Iraqi politicians meet on govt, but no deal made
Baghdad, Mar 14: Iraqi leaders, under heavy pressure from Washington, began intensive meetings today (Mar 14, 2006) to form a national unity government ahead of parliament's first session on Thursday, but few expected a breakthrough.
Three months after elections, Iraqi officials have yet to agree on who will lead the government, along with other important posts such as the president and speaker of parliament.
Amid an upsurge in violence, including bombs which killed 52 people in Baghdad on Sunday, the four main parliamentary blocs met today in a bid to agree a broad-based government widely seen as the best chance of bringing stability to Iraq.
President Jalal Talabani put on an optimistic face after the meeting, saying leaders agreed to form a committee to continue the talks and he hoped a deal could be reached this month.
''We had a friendly atmosphere, the opinions were close,'' Talabani told reporters in a joint press conference with Shi'ite, Sunni and secular leaders.
''We are walking towards forming a government, in my personal opinion I hope we form it before the end of the month.'' But Iraqi officials acknowledged they were running out of time and needed to agree on a new government as soon as possible.
A senior source in the Sunni Accordance Front, the main Sunni political grouping, said that his group was not optimistic and that leaders did not get into specifics at the talks.
Iraqi officials have been deadlocked on who should lead the government. Sunni Arabs and Kurds have rejected the powerful Shi'ite United Alliance's candidate for the job, interim Prime Minister Ibrahim al-Jaafari, who they say has done a poor job.
The Alliance, the largest bloc in parliament, said it would stick with Jaafari, who was elected in an internal vote last month and has said it will resist all efforts to thwart him.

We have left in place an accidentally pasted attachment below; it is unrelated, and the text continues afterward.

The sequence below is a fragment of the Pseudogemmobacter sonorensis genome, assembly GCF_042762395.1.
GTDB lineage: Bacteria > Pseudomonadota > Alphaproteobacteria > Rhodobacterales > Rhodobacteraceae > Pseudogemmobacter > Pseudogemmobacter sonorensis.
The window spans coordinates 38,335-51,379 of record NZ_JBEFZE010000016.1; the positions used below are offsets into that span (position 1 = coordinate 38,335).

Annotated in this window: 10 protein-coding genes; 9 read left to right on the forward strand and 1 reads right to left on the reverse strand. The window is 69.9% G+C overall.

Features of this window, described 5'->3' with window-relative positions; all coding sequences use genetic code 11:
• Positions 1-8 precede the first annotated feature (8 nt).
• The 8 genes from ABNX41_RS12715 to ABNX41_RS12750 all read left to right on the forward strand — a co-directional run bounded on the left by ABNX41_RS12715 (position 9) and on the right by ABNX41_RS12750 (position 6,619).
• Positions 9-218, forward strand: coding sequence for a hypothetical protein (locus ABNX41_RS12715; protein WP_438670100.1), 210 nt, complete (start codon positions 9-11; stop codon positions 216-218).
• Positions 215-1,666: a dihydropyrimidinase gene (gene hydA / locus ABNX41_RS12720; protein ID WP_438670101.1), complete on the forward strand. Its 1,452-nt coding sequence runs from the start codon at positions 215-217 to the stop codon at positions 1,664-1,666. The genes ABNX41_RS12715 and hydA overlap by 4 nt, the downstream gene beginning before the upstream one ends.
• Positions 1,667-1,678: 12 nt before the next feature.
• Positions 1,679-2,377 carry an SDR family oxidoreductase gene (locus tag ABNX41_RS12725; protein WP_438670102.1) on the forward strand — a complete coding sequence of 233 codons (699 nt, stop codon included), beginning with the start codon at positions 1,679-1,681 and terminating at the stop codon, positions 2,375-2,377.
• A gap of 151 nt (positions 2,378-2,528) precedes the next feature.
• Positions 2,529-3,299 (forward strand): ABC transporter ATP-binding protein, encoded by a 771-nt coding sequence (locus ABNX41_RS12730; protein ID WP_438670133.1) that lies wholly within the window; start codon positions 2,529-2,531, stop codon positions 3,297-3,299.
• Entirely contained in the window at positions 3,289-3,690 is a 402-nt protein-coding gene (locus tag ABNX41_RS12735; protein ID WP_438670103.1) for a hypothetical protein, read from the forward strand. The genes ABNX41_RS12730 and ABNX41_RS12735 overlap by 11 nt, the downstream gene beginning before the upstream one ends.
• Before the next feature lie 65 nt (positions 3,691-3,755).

''The Alliance still refuses to change Jaafari and for us this complicates issues and does not help solving it,'' the Sunni official said.
The parliament session set for March 16 is expected to remain technically open for days, without adjourning, to give time for blocs meet a constitutional requirement to elect a speaker in the ''first'' session, officials said. Sunni Arabs, who are seeking the post of speaker, and Kurds seeking the post of president for interim head of state Jalal Talabani, need Alliance support for their candidates, which means parties will need to compromise to get what they want.
The United States hopes a coalition of Shi'ites, Sunnis and Kurds will tame a raging insurgency so it can draw down troops.
US envoy Zalmay Khalilzad has pressed Iraqi leaders to speed up the formation of the government. He said on Sunday they had agreed to meet continuously to push the process forward.
Sunni and Kurdish officials have noticeably stopped calling publicly for Jaafari to step down and in cross-party meetings in the past few days they said they did not discuss the issue.
But Sunni and Shi'ite politicians said it could still take up to a month before any agreement was reached.
Shi'ite and Sunni lists have met in the past days to agree on procedures for working together in the government.
Among issues discussed and seen as top priority were the issue of regional autonomy and amending the constitution which was ratified in a referendum on October. 15.
Sunnis have widely rejected the new constitution, which allows for more regional autonomy.
''Amending the constitution is a key issue for us,'' said Zafir Ani, spokesman of the Sunni Accordance Front. ''We think federalism in the centre and the south is a door to weakening the Iraqi state and fuelling civil war''.
Shi'ites said they wanted the support of the Sunnis in denouncing the Sunni insurgency against the Shi'ite- and Kurdish-led interim government. Another senior Shi'ite Alliance source said: ''It is a main issue for us that the Sunnis say openly and publicly that they denounce terrorism.''